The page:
“Joseph’s choice of women as plural wives gradually put a wedge between Emma and her friends as long as she remained either ignorant of the practice or opposed it. By late summer 1843 most of Emma’s friends had either married Joseph or had given their daughter to him. Her sister-in-law, Agnes Coolgbrith, was married to Joseph; another sister-in-law, Mary Fielding, had consented to the marriage of her husband Hyrum Smith and her sister Mercy. At least five women in her own household were Joseph’s plural wives. Whether Emma knew about them or not, the women would not have been sympathetic to Emma while she opposed plural marriage. As a result, she became isolated from her friends and associates, and through the next four years this isolation would become more and more acute.” (p. 147)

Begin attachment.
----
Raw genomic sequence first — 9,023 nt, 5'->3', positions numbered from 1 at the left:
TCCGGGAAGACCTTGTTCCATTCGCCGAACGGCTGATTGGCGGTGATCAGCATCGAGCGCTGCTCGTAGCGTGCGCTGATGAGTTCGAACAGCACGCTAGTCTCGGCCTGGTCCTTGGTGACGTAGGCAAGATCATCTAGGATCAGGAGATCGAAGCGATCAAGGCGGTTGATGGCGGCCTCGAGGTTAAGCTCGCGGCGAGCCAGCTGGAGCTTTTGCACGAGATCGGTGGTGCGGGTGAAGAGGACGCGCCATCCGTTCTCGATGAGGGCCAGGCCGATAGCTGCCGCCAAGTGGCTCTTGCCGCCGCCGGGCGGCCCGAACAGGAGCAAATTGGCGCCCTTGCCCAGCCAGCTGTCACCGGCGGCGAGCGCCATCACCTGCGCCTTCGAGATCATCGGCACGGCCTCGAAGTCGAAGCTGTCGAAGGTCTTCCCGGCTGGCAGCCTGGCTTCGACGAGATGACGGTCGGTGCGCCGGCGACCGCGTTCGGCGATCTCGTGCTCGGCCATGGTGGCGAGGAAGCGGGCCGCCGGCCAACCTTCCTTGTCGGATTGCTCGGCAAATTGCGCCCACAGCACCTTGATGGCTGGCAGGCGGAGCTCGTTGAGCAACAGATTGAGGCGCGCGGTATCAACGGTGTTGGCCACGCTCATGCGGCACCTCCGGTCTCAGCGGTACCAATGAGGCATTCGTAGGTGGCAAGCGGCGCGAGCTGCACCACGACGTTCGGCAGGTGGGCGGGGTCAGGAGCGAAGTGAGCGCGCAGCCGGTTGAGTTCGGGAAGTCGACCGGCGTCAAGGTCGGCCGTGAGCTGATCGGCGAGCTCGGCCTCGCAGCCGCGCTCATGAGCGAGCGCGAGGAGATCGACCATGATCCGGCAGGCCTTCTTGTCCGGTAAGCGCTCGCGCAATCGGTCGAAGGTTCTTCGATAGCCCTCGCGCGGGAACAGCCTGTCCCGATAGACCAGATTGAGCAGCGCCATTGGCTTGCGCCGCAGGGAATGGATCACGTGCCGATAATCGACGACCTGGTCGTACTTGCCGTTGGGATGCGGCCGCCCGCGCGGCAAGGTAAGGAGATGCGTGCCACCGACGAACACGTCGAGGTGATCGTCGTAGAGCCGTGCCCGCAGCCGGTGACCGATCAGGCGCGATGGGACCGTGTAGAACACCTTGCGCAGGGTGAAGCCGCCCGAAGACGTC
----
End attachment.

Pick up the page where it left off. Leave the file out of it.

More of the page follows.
“On the morning of July 12 (1843), two days after Emma’s birthday, Joseph and Hyrum entered the office in the brick store talking about plural marriage. William Clayton wrote that Hyrum said, ‘If you will write the revelation on Celestial Marriage, I will take and read it to Emma, and I believe I can convince her of its truth, and you will hereafter have peace.’ Joseph retorted, ‘You do not know Emma as well as I do.’ ‘The doctrine is so plain, I can convince any reasonable man or woman of its truth, purity and heavenly origin,’ said Hyrum. ‘Well, I will write the revelation and we will see.’ . . . Joseph ‘dictated the revelation on Celestial Marriage,’ while Clayton wrote it, ‘sentence by sentence, as he dictated.’ Hyrum then took the document to Emma. Joseph and Clayton waited for his return. When Hyrum came back Joseph asked, ‘How did you succeed?’ ‘I have never received a more severe talking to in my life. Emma is very bitter and ful of resentment and anger,’ Hyrum answered. Joseph quietly remarked, ‘I told you you did not know Emma as well as I did.’ Joseph then put the paper in his pocket, and the brothers left the office.” (pp. 152-153)